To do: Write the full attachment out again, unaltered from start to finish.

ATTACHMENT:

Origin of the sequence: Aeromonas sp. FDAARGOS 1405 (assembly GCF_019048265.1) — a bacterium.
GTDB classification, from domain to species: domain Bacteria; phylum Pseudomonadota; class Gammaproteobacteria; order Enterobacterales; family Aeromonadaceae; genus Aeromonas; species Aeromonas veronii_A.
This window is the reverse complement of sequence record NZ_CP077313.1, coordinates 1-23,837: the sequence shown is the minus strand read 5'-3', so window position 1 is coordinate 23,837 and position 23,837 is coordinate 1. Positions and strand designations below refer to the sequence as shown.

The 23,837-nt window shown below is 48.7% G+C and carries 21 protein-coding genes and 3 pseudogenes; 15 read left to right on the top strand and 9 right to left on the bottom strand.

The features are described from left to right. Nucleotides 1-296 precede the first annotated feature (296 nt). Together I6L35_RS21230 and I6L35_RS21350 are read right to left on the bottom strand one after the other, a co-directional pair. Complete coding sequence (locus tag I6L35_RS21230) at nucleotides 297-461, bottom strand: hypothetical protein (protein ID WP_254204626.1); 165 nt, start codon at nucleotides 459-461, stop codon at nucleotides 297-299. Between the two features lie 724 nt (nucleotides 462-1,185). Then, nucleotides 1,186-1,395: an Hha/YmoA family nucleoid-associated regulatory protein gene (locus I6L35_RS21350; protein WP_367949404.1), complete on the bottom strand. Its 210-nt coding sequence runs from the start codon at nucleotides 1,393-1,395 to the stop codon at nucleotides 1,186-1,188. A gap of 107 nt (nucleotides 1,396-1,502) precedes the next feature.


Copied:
Origin of the sequence: Aeromonas sp. FDAARGOS 1405 (assembly GCF_019048265.1) — a bacterium.
GTDB classification, from domain to species: domain Bacteria; phylum Pseudomonadota; class Gammaproteobacteria; order Enterobacterales; family Aeromonadaceae; genus Aeromonas; species Aeromonas veronii_A.
This window is the reverse complement of sequence record NZ_CP077313.1, coordinates 1-23,837: the sequence shown is the minus strand read 5'-3', so window position 1 is coordinate 23,837 and position 23,837 is coordinate 1. Positions and strand designations below refer to the sequence as shown.

The 23,837-nt window shown below is 48.7% G+C and carries 21 protein-coding genes and 3 pseudogenes; 15 read left to right on the top strand and 9 right to left on the bottom strand.

The features are described from left to right. Nucleotides 1-296 precede the first annotated feature (296 nt). Together I6L35_RS21230 and I6L35_RS21350 are read right to left on the bottom strand one after the other, a co-directional pair. Complete coding sequence (locus tag I6L35_RS21230) at nucleotides 297-461, bottom strand: hypothetical protein (protein ID WP_254204626.1); 165 nt, start codon at nucleotides 459-461, stop codon at nucleotides 297-299. Between the two features lie 724 nt (nucleotides 462-1,185). Then, nucleotides 1,186-1,395: an Hha/YmoA family nucleoid-associated regulatory protein gene (locus I6L35_RS21350; protein WP_367949404.1), complete on the bottom strand. Its 210-nt coding sequence runs from the start codon at nucleotides 1,393-1,395 to the stop codon at nucleotides 1,186-1,188. A gap of 107 nt (nucleotides 1,396-1,502) precedes the next feature.